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C programming language

C is a programming language developed by Dennis Ritchie, in the early 1970s, for use on the UNIX operating system. It is now used on practically every operating system, and is the most popular language for writing system software, though it is also used for writing applications. It is also commonly used in computer science education. The popular C++ programming language is based on C.

Table of contents
1 Features
2 History
3 "Hello, World!" in C
4 Anatomy of a C Program
5 Undefined behaviors
6 Links and references


C is a relatively minimalist programming language. It is significantly lower-level than most other programming languages. Even though it is sometimes referred to as a "high level language", it is only really higher-level than the various assembly languages.

C has two important advantages over assembly. Firstly, code is generally easier to read and much less burdensome to write, especially for lengthy programs. Secondly, assembly code is usually applicable only to a specific computer architecture, whereas a C program can be ported to any architecture on which a C compiler and certain required libraries exist. (C code is almost always compiled, rather than interpreted.) On the other hand, the efficiency of C code is somewhat dependent on the ability of the compiler to optimize the resulting machine language, which is largely out of the programmer's control. In contrast, the efficiency of assembly code is precisely determined, since assembly is just human-readable notation for a machine language. For this reason, programs such as operating system kernelss, though mostly written in C, may contain "hand-tuned" fragments of assembly language where performance is especially crucial.

Similar advantages and disadvantages distinguish C from higher-level languages: the efficiency of C code can be more closely controlled, at the cost of being generally more troublesome to read and write. Note, however, that C is at least as portable as higher-level languages, because nowadays most computer architectures are equipped with a C compiler and libraries; in fact, the compilers, libraries, and interpreters of higher-level languages are often implemented in C!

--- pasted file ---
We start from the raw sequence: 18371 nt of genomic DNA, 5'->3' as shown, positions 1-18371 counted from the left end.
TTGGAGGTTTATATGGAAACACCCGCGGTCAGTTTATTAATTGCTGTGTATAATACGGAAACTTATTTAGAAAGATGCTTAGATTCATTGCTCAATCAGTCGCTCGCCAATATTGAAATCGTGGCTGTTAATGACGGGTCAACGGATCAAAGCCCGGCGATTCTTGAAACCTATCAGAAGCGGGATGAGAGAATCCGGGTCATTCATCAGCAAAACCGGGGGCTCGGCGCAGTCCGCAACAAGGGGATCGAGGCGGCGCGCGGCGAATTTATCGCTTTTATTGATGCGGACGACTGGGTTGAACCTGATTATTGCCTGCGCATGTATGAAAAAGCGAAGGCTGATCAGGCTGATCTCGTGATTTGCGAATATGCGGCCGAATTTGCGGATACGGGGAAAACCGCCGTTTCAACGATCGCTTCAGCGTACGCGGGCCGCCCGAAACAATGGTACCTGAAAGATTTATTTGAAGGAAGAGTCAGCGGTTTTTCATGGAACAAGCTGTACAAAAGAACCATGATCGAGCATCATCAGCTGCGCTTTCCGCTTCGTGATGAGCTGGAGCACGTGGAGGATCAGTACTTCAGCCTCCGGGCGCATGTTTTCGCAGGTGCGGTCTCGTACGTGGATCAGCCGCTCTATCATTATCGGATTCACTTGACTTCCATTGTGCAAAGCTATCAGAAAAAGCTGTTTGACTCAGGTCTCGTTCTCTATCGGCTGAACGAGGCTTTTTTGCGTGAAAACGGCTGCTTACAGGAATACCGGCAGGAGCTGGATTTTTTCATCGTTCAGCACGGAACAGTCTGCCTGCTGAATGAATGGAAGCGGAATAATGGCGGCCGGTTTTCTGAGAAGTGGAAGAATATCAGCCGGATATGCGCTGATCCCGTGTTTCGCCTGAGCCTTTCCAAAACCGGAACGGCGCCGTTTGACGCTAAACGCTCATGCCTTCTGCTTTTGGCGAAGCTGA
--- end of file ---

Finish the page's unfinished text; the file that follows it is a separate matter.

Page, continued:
One of the most notable features of C is that it is up to the programmer to manage the contents of computer memory. Standard C provides no facilities for array bounds checking or automatic garbage collection. In contrast, the Java and C# languages, both descendants of C, provide automatic memory management, including garbage collection. While manual memory management provides the programmer with greater leeway in tuning the performance of a program, it also makes it easy to produce bugs involving erroneous memory operations, such as buffer overflows. Bugs of these sort have gained notoriety for their effects on computer insecurity. Some tools have been created to help C programmers avoid memory errors, including libraries for performing array bounds checking and automatic garbage collection, and automated source code checkers such as Lint.